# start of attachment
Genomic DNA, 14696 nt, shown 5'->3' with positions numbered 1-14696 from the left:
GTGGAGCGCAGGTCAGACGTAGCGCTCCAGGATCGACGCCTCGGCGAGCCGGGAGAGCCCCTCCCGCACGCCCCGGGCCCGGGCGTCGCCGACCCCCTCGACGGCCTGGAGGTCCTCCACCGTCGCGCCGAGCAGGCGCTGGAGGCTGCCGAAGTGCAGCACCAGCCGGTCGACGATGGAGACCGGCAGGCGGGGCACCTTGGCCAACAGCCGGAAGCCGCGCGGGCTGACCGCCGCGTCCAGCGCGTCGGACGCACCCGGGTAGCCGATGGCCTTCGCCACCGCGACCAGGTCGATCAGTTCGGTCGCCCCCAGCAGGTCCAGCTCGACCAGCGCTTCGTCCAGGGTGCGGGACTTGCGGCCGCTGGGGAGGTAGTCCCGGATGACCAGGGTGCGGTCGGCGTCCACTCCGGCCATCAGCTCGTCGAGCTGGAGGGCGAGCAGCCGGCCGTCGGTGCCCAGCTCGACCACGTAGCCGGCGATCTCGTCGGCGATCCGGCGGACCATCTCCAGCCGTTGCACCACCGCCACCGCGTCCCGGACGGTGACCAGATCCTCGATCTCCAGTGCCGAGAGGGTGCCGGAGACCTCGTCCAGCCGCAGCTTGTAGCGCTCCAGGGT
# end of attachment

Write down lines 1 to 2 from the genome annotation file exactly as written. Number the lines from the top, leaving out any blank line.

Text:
Genomic DNA, 14696 nt, shown 5'->3' with positions numbered 1-14696 from the left:
GTGGAGCGCAGGTCAGACGTAGCGCTCCAGGATCGACGCCTCGGCGAGCCGGGAGAGCCCCTCCCGCACGCCCCGGGCCCGGGCGTCGCCGACCCCCTCGACGGCCTGGAGGTCCTCCACCGTCGCGCCGAGCAGGCGCTGGAGGCTGCCGAAGTGCAGCACCAGCCGGTCGACGATGGAGACCGGCAGGCGGGGCACCTTGGCCAACAGCCGGAAGCCGCGCGGGCTGACCGCCGCGTCCAGCGCGTCGGACGCACCCGGGTAGCCGATGGCCTTCGCCACCGCGACCAGGTCGATCAGTTCGGTCGCCCCCAGCAGGTCCAGCTCGACCAGCGCTTCGTCCAGGGTGCGGGACTTGCGGCCGCTGGGGAGGTAGTCCCGGATGACCAGGGTGCGGTCGGCGTCCACTCCGGCCATCAGCTCGTCGAGCTGGAGGGCGAGCAGCCGGCCGTCGGTGCCCAGCTCGACCACGTAGCCGGCGATCTCGTCGGCGATCCGGCGGACCATCTCCAGCCGTTGCACCACCGCCACCGCGTCCCGGACGGTGACCAGATCCTCGATCTCCAGTGCCGAGAGGGTGCCGGAGACCTCGTCCAGCCGCAGCTTGTAGCGCTCCAGGGT